In a recent case, the High Court ruled that a touring caravan which had been brought onto land and affixed permanently was not a 'dwelling-house'.
The decision came after the owner of the caravan, who had resided permanently in it for six years without a planning application being made or planning enforcement action being taken, sought a 'certificate of lawful use' for the occupation.
A certificate of lawful use can 'legalise' the occupation of a dwelling-house where planning law has been breached and no enforcement action has been taken after four years' occupation: for other buildings, the usual time limit is ten years. Once the certificate has been granted, the council can no longer take enforcement action.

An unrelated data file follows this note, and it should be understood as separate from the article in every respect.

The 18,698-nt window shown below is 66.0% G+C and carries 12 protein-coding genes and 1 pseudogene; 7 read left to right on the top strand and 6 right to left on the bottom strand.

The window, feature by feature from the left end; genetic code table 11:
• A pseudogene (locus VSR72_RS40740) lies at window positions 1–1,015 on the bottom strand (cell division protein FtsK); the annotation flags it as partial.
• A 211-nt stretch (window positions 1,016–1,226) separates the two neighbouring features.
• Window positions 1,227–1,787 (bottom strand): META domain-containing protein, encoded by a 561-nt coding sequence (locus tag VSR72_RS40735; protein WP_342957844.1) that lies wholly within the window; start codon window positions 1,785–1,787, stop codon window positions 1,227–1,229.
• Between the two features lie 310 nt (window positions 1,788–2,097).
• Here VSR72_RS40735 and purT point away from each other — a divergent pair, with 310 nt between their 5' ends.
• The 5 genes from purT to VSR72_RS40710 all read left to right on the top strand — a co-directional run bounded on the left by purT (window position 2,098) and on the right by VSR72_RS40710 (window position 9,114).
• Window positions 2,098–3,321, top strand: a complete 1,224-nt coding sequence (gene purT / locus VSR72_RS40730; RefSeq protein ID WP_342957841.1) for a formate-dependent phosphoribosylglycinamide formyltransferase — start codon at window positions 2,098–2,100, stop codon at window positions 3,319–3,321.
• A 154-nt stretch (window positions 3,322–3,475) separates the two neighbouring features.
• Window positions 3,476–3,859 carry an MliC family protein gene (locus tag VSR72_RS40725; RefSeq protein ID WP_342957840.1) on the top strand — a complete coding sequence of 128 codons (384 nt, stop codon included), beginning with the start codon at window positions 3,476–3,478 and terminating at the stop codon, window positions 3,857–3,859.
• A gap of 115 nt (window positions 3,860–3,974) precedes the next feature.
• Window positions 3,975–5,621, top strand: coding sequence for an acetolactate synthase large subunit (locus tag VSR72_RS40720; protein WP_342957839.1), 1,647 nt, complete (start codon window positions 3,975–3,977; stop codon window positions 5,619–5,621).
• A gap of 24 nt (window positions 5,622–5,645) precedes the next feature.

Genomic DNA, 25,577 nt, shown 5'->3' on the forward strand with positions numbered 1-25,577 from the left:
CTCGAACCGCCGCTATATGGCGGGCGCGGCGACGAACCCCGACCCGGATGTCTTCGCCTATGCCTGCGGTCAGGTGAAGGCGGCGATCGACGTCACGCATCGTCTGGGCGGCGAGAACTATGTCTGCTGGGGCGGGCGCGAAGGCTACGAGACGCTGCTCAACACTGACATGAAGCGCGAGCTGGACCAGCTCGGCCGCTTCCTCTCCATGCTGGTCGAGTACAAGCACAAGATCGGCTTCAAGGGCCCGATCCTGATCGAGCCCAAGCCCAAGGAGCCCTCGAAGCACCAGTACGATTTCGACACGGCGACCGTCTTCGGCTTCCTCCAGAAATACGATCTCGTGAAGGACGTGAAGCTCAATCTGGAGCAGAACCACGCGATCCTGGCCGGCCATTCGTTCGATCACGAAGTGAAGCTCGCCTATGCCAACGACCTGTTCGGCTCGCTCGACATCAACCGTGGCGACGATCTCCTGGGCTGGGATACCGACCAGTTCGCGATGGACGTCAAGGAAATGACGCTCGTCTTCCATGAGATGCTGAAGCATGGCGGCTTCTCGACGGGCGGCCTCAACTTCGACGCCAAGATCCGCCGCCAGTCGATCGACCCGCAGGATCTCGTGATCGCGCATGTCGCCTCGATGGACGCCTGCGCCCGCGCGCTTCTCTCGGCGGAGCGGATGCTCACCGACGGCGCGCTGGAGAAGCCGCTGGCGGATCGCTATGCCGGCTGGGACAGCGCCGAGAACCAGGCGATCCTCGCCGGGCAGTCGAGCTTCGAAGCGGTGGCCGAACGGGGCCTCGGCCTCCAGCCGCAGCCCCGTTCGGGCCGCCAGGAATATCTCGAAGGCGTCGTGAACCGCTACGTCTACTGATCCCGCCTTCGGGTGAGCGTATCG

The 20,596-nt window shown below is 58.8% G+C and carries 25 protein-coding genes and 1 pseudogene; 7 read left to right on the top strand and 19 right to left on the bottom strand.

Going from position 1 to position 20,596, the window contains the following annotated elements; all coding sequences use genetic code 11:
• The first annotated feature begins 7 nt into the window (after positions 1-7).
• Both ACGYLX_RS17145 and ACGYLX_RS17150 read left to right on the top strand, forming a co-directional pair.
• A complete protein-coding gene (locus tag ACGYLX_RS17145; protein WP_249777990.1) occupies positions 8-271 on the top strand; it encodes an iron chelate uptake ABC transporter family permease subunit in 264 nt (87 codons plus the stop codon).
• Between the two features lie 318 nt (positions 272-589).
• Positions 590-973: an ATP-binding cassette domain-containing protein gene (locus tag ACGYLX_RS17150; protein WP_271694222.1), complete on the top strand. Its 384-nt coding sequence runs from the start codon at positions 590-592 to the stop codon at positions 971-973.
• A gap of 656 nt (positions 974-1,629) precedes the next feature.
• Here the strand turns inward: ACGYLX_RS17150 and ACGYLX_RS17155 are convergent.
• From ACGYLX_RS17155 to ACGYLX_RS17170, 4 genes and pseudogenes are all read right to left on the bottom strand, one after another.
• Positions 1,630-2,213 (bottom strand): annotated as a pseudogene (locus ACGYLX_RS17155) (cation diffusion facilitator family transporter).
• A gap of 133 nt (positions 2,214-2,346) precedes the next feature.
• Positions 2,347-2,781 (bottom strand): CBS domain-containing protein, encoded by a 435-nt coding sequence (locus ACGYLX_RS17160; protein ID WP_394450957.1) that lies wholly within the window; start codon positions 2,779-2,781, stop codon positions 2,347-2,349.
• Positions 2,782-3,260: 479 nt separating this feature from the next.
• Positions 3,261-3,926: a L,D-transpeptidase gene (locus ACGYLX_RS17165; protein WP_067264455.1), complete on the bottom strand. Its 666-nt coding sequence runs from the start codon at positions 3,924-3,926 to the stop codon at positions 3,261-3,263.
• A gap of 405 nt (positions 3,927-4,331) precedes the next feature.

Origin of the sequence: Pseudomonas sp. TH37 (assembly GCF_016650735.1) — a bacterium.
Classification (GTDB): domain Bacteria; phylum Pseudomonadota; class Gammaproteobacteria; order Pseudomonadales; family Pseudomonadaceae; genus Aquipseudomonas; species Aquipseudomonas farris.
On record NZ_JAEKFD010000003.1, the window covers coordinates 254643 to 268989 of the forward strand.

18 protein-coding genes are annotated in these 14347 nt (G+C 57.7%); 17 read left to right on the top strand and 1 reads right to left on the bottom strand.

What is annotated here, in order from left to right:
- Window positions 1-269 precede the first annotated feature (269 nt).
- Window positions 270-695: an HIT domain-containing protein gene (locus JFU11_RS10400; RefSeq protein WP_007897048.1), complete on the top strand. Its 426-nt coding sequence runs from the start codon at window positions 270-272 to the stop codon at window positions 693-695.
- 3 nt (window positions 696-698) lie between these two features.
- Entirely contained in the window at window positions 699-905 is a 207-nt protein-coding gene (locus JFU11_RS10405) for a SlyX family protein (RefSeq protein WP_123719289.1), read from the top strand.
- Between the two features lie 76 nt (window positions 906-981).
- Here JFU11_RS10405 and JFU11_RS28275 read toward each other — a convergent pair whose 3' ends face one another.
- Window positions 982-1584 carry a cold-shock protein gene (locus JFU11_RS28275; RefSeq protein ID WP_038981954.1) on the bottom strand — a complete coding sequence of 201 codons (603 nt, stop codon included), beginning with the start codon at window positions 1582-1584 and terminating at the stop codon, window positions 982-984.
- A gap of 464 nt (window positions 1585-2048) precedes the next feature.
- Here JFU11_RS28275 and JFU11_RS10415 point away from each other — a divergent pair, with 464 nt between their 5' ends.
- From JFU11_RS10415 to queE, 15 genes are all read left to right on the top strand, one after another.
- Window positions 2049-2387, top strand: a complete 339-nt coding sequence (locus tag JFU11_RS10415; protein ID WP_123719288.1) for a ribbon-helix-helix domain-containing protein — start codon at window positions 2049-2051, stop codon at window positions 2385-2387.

In this case, the owner's contention that the caravan was a dwelling-house was based on the fact that it was attached to a wall and could no longer be removed without being demolished. The council had dismissed this argument and refused to grant the certificate of lawful use on the ground that the caravan was not a building. The decision that it was not a dwelling-house was upheld by the High Court.